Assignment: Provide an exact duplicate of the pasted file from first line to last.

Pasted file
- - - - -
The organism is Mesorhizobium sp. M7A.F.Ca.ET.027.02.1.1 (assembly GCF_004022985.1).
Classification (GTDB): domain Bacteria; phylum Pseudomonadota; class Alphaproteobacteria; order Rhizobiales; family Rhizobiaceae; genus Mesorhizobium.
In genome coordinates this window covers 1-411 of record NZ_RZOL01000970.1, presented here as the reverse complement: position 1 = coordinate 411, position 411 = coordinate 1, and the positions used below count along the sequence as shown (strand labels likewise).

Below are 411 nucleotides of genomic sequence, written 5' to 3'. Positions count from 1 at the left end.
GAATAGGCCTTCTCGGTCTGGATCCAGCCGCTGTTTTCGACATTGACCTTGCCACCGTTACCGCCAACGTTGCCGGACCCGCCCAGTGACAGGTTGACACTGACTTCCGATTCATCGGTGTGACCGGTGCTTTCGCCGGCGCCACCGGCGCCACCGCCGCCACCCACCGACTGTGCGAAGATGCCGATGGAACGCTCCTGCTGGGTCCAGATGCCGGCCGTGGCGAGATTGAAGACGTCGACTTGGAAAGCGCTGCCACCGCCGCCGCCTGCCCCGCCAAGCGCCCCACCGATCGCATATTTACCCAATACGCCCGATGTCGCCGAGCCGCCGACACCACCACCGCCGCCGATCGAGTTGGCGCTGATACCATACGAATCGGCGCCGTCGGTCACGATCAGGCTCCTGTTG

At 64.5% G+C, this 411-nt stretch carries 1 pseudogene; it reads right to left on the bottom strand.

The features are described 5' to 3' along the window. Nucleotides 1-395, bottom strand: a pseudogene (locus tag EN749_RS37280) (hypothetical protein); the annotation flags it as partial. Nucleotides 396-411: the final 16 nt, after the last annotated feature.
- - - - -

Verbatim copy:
The organism is Mesorhizobium sp. M7A.F.Ca.ET.027.02.1.1 (assembly GCF_004022985.1).
Classification (GTDB): domain Bacteria; phylum Pseudomonadota; class Alphaproteobacteria; order Rhizobiales; family Rhizobiaceae; genus Mesorhizobium.
In genome coordinates this window covers 1-411 of record NZ_RZOL01000970.1, presented here as the reverse complement: position 1 = coordinate 411, position 411 = coordinate 1, and the positions used below count along the sequence as shown (strand labels likewise).

Below are 411 nucleotides of genomic sequence, written 5' to 3'. Positions count from 1 at the left end.
GAATAGGCCTTCTCGGTCTGGATCCAGCCGCTGTTTTCGACATTGACCTTGCCACCGTTACCGCCAACGTTGCCGGACCCGCCCAGTGACAGGTTGACACTGACTTCCGATTCATCGGTGTGACCGGTGCTTTCGCCGGCGCCACCGGCGCCACCGCCGCCACCCACCGACTGTGCGAAGATGCCGATGGAACGCTCCTGCTGGGTCCAGATGCCGGCCGTGGCGAGATTGAAGACGTCGACTTGGAAAGCGCTGCCACCGCCGCCGCCTGCCCCGCCAAGCGCCCCACCGATCGCATATTTACCCAATACGCCCGATGTCGCCGAGCCGCCGACACCACCACCGCCGCCGATCGAGTTGGCGCTGATACCATACGAATCGGCGCCGTCGGTCACGATCAGGCTCCTGTTG

At 64.5% G+C, this 411-nt stretch carries 1 pseudogene; it reads right to left on the bottom strand.

The features are described 5' to 3' along the window. Nucleotides 1-395, bottom strand: a pseudogene (locus tag EN749_RS37280) (hypothetical protein); the annotation flags it as partial. Nucleotides 396-411: the final 16 nt, after the last annotated feature.